added my green portfolio in February 2020. The technology can be used in a variety of applications - transport, heavy industry, data centres and home heating.
Fuel cell technology is already a core component of energy strategies in Japan, Korea, Germany and the US. Ceres are working with global leaders such as Bosch to embed their technology in mass market products. The stationary global fuel-cell market is estimated to be worth over $40bn by 2030
In January 2020, German engineering giant Bosch increased its holding in Ceres from 4% to 18% citing their steel fuel cell technology as potentially the best in the business. Bosch say the market for the fuel-cell power station could be worth €20bn by 2030. It plans to invest €400m into its solid oxide fuel cell business between now and 2024 and will also install 100 small scale fuel cell power stations this year to generate power for industrial and residential customers as well as data centres.
Other partners include China's engines giant Weichai Power who hold a 20% equity stake.
The company has licence agreements signed up with four of the world's largest engineering and power companies including Japan's Miura and Doosan of S. Korea who are a global leader in the stationary fuel-cell market.
The company has this week released results for the half year to end June 2021 (link via Investegate).
Ceres is growing quickly. From just under £1m in 2015, they have increased revenues significantly in the past four years. Just in the past 6 months revenues increased by 95% to £17.4m (2020 £8.9m). They anticipate around £31.5m for the full year. Current market cap. is around £2bn with a share price of £10.80.
Gross profits increased to £12.2m (£7.1m) on margins of 72%.
The company has a strong balance sheet with no debt and cash in the bank of £263 million boosted by a placing of new shares in March which raised £180m.
The company plan to move to the main market next year and should enter the FTSE 250 which means they will be picked up by various index funds.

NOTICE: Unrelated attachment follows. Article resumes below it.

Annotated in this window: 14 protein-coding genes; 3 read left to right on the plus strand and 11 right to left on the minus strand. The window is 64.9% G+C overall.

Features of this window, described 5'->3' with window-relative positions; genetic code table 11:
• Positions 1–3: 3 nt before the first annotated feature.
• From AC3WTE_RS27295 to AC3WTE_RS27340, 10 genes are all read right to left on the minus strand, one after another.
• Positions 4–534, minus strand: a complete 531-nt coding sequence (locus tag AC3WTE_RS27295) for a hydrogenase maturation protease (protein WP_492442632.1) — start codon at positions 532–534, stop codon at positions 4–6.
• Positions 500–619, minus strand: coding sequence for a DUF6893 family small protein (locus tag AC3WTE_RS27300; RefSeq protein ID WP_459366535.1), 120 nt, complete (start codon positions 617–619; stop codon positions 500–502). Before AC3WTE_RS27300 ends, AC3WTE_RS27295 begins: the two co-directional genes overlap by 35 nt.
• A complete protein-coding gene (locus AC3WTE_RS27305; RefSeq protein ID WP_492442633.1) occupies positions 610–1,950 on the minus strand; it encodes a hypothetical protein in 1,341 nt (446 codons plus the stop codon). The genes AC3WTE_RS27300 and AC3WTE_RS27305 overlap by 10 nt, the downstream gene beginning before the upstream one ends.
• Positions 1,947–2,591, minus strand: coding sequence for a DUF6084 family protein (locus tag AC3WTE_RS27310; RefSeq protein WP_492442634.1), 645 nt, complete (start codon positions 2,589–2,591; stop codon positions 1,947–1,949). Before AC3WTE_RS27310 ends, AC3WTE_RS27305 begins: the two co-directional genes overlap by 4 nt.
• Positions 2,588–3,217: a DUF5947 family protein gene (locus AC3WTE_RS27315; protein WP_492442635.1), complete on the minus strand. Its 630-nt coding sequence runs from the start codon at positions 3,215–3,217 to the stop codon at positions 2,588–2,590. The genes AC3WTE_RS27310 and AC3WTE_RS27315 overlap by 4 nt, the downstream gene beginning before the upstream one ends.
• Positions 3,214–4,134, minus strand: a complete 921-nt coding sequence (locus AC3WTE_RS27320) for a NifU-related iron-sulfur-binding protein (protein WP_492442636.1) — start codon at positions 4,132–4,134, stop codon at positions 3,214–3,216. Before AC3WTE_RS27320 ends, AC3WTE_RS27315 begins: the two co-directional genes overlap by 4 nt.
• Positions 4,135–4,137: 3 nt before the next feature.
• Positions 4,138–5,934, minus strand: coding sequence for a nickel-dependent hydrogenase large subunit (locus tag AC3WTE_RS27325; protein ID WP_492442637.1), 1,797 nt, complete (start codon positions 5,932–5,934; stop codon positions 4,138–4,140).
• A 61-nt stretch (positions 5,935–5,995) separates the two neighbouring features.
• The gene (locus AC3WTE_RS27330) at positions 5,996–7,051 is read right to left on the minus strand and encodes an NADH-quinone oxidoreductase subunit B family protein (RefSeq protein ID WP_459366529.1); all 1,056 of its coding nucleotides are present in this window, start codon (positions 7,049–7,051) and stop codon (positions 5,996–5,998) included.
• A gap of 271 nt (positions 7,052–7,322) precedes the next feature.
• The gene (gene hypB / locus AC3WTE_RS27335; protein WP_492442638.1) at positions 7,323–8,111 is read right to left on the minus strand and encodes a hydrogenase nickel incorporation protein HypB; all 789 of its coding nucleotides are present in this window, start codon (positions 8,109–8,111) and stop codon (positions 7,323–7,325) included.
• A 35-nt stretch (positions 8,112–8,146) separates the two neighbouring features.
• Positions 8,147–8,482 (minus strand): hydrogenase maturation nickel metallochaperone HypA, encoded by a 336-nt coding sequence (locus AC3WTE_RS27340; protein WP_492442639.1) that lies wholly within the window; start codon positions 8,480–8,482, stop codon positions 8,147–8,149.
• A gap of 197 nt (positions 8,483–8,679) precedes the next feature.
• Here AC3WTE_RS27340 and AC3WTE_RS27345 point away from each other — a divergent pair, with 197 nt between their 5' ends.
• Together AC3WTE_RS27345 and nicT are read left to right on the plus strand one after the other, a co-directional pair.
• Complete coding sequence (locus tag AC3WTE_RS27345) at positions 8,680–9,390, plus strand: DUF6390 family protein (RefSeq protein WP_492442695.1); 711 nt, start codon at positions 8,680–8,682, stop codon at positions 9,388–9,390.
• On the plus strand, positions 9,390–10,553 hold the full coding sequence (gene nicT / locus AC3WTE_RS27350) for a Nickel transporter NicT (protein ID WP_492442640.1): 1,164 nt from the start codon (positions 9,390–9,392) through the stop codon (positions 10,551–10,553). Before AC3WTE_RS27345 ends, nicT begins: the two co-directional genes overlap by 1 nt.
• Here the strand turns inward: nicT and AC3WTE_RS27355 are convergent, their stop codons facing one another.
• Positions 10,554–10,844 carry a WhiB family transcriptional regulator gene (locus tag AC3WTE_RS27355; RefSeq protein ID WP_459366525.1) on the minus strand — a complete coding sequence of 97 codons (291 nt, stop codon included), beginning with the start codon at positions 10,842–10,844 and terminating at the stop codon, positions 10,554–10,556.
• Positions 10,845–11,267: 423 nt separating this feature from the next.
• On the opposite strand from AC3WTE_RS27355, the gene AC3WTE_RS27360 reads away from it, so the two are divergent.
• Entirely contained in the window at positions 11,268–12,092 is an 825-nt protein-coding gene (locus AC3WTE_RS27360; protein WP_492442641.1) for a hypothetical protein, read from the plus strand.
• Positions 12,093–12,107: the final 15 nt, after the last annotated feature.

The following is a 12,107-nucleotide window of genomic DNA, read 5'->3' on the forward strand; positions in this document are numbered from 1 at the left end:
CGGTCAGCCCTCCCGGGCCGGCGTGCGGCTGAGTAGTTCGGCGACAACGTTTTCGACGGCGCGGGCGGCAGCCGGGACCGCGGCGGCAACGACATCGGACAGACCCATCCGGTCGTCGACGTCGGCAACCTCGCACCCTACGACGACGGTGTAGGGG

|Share price past 12 months|
Commenting on the results, CEO Phil Caldwell said: "We are pleased to report a strong performance for the Company in the first half of 2021, including a notable increase in our revenues at sector-leading gross margins. The outlook for clean technology innovation and hydrogen remains strong, buoyed by growth in strategies, regulation and green investment. Our partners continue to announce significant developments in the scale and application of our technology and the high level of interest and early engagement around its use for electrolysis to produce green hydrogen is very promising."
The company are working on a first-of-a-kind 1MW solid oxide electrolyser which is hoped will be operational in 2022. This should unlock the potential for green hydrogen for use in industrial processes and energy generation.
Whilst there are many companies in the proton membrane fuel cell sector, global companies are signing up solely with Ceres in the solid-oxide fuel cell department where the company is a global market leader.
|Solid Oxide Fuel Cell|
The company doesn't want to focus on fuel cell manufacturing but rather a technology licensing company working closely with a range of partners who are looking to adapt their business' and address the huge challenges posed by climate change. Over the past 6 months these account for 60% of revenues.
Analysts at Berenberg have likened the companies licensing model to ARM Holdings whose RISC technology became the default during the smartphone revolution of the past decade. The broker suggests they could generate revenues of £800m each year from licensing agreements with their partners over the coming decade.
With the COP 26 climate gathering coming next month, the focus is on the ambition of decarbonisation and hydrogen technology. Ceres is well placed to play its part in the global transition to affordable clean energy supported by some of the world's most progressive players in those markets.
The shares currently account for 5% of my green portfolio.
As ever, this article is merely a record of my personal investment decisions and should not be regarded as an endorsement or recommendation... investing in smaller companies can be rewarding but is higher risk - always DYOR!